New tool will help physicians to rapidly diagnose and treat life-threatening genetic diseases
SEATTLE, WA – May 4, 2023 — Every expectant parent hopes to welcome a healthy baby into the world. Unfortunately, infants with some genetic diseases appear healthy at birth, but then rapidly deteriorate—they become lethargic, stop eating, develop seizures, and may progress to coma—symptoms common to a variety of metabolic disorders. For the physicians charged with their care, it is a race against time to determine which disorder is causing their fragile patient to decline.
For these newborns and their families, there is hope in the form of a new technology that can provide physicians with the information they need to rapidly diagnose and treat these patients. PNRI Senior Investigator Aimée Dudley, Ph.D., and her team have developed a powerful set of scientific tools that allows them to predict whether a change in the genetic sequence of a specific gene is likely to cause disease.
A study published today in the American Journal of Human Genetics describes the tools that the Dudley Lab developed to assess the changes in a genetic sequence (variant) associated with ornithine transcarbamylase deficiency (OTC deficiency), a rare, inherited metabolic disorder. OTC deficiency causes ammonia to accumulate to toxic levels in the blood and brain. Infants born with the severest forms of this disease rapidly develop life-threatening symptoms.
“OTC deficiency is a devastating disease, but we have potentially lifesaving treatments. The key is to make the diagnosis and start treatment in time,” said Andrea Gropman, M.D., Division Chief of Neurodevelopmental Pediatrics and Neurogenetics at Children’s National Hospital, Principle Investigator of the Urea Cycle Rare Disease Consortium (UCDC), and co-author of the study. The UCDC is one of 26 rare disease consortia sponsored by the National Institutes of Health. The UCDC network consists of thirteen U.S. and three international sites.
The tools developed came out of the Dudley Lab’s research using yeast cells–the same type of yeast used in baking–to understand the impact of variants in the genes responsible for human metabolism. By testing the impact of over 1,500 variants in the gene associated with OTC deficiency, they were able to determine which variants were likely to cause severe disease and which were not.
“It is now possible to rapidly sequence the genomes of critically ill newborns. But to use this information, we need to be able to associate the genetic variants we find in a patient with the risk of developing a particular disease,” said Nicholas Ah Mew, M.D., Director of the Inherited Metabolic Disorders Program at Children’s National Hospital, Associate Professor of Pediatrics at The George Washington University, and study co-author. “Having this dataset is a big step toward being able to do that for OTC deficiency.”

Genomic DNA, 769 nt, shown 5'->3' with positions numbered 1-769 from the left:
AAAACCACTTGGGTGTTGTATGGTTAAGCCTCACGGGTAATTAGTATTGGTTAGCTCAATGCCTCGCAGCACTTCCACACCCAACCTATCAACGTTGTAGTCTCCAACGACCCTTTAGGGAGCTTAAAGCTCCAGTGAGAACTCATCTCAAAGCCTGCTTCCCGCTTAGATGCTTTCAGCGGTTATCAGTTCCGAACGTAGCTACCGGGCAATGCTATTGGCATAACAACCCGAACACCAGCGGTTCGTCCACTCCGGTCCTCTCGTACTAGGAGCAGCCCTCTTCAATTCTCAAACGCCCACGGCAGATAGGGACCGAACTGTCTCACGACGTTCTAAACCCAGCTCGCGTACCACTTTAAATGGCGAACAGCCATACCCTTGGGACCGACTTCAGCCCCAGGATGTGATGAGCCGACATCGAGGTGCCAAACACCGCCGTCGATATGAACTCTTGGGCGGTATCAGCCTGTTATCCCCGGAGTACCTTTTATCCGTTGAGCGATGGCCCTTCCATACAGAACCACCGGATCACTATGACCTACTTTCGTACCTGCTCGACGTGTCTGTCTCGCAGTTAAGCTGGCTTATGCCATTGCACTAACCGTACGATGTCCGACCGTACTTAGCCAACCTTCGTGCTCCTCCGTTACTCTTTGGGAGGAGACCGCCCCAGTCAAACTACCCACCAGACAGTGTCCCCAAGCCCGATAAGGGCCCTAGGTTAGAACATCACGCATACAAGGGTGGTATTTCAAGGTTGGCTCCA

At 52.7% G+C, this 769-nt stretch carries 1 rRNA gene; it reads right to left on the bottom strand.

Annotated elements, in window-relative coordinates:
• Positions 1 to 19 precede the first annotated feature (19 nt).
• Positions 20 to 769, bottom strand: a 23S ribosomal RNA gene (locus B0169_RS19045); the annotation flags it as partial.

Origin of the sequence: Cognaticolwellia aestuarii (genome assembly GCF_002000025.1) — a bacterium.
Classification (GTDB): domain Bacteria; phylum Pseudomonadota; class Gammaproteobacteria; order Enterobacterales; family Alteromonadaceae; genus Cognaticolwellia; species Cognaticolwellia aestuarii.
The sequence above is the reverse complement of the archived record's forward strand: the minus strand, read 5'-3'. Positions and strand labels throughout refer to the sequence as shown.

The next step will be to evaluate the use of this data in real-life settings. The hope is that clinicians will be able to use this information to identify and treat those newborns at the highest risk of developing severe OTC deficiency more rapidly. “This is an excellent example of what can be accomplished by strong partnerships between basic science researchers and clinicians,” said Dr. Aimée Dudley. “We hope that our data will also accelerate the development of new treatments and cures for OTC deficiency.”
“Now that we have shown that our technology can produce accurate results for OTC deficiency, we are applying it to other rare metabolic diseases. We hope to make this type of data available for many more rare diseases,” said Russell Lo, PNRI Senior Research Project Specialist and lead author of the study.
The technology built by the Dudley Lab at PNRI offers hope for a brighter future for infants with life-threatening metabolic diseases.
Pacific Northwest Research Institute (PNRI) is a nonprofit biomedical research institute, where scientists are using innovative approaches in genetics and genomics to tackle some of the most difficult problems in science and medicine. The institute was founded 67 years ago in Seattle, Washington, as a place where scientists were free to pursue discoveries that promised the highest chance of improving human health. The goal was at the beginning, and remains today, to conduct foundational science leading to impactful medical innovations. To learn more, visit pnri.org.